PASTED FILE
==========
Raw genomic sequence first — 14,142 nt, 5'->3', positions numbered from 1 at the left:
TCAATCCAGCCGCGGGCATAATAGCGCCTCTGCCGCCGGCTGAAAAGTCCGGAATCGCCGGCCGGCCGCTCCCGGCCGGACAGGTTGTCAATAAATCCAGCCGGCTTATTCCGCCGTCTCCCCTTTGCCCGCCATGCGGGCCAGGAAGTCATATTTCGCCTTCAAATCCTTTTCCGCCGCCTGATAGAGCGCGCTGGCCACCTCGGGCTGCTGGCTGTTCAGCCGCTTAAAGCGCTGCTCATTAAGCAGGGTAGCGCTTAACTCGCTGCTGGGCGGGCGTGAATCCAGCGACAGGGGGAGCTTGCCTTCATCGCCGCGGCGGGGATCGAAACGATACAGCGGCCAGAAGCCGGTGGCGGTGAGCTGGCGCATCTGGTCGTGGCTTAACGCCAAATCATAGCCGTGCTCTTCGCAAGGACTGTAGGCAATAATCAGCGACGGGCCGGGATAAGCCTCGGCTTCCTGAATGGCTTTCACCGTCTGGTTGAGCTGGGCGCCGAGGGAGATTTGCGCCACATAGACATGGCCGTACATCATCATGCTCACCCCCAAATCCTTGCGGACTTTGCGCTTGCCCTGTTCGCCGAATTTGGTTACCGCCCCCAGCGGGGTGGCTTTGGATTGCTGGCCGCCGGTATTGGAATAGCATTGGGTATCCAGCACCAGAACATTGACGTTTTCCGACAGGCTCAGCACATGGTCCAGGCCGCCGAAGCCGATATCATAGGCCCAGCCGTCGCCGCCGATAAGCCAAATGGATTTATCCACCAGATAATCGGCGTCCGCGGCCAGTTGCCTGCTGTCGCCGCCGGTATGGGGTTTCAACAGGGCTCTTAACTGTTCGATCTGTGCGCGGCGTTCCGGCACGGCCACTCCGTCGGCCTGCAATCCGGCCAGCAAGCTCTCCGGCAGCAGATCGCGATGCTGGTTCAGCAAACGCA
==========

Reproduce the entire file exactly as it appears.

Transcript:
Raw genomic sequence first — 14,142 nt, 5'->3', positions numbered from 1 at the left:
TCAATCCAGCCGCGGGCATAATAGCGCCTCTGCCGCCGGCTGAAAAGTCCGGAATCGCCGGCCGGCCGCTCCCGGCCGGACAGGTTGTCAATAAATCCAGCCGGCTTATTCCGCCGTCTCCCCTTTGCCCGCCATGCGGGCCAGGAAGTCATATTTCGCCTTCAAATCCTTTTCCGCCGCCTGATAGAGCGCGCTGGCCACCTCGGGCTGCTGGCTGTTCAGCCGCTTAAAGCGCTGCTCATTAAGCAGGGTAGCGCTTAACTCGCTGCTGGGCGGGCGTGAATCCAGCGACAGGGGGAGCTTGCCTTCATCGCCGCGGCGGGGATCGAAACGATACAGCGGCCAGAAGCCGGTGGCGGTGAGCTGGCGCATCTGGTCGTGGCTTAACGCCAAATCATAGCCGTGCTCTTCGCAAGGACTGTAGGCAATAATCAGCGACGGGCCGGGATAAGCCTCGGCTTCCTGAATGGCTTTCACCGTCTGGTTGAGCTGGGCGCCGAGGGAGATTTGCGCCACATAGACATGGCCGTACATCATCATGCTCACCCCCAAATCCTTGCGGACTTTGCGCTTGCCCTGTTCGCCGAATTTGGTTACCGCCCCCAGCGGGGTGGCTTTGGATTGCTGGCCGCCGGTATTGGAATAGCATTGGGTATCCAGCACCAGAACATTGACGTTTTCCGACAGGCTCAGCACATGGTCCAGGCCGCCGAAGCCGATATCATAGGCCCAGCCGTCGCCGCCGATAAGCCAAATGGATTTATCCACCAGATAATCGGCGTCCGCGGCCAGTTGCCTGCTGTCGCCGCCGGTATGGGGTTTCAACAGGGCTCTTAACTGTTCGATCTGTGCGCGGCGTTCCGGCACGGCCACTCCGTCGGCCTGCAATCCGGCCAGCAAGCTCTCCGGCAGCAGATCGCGATGCTGGTTCAGCAAACGCA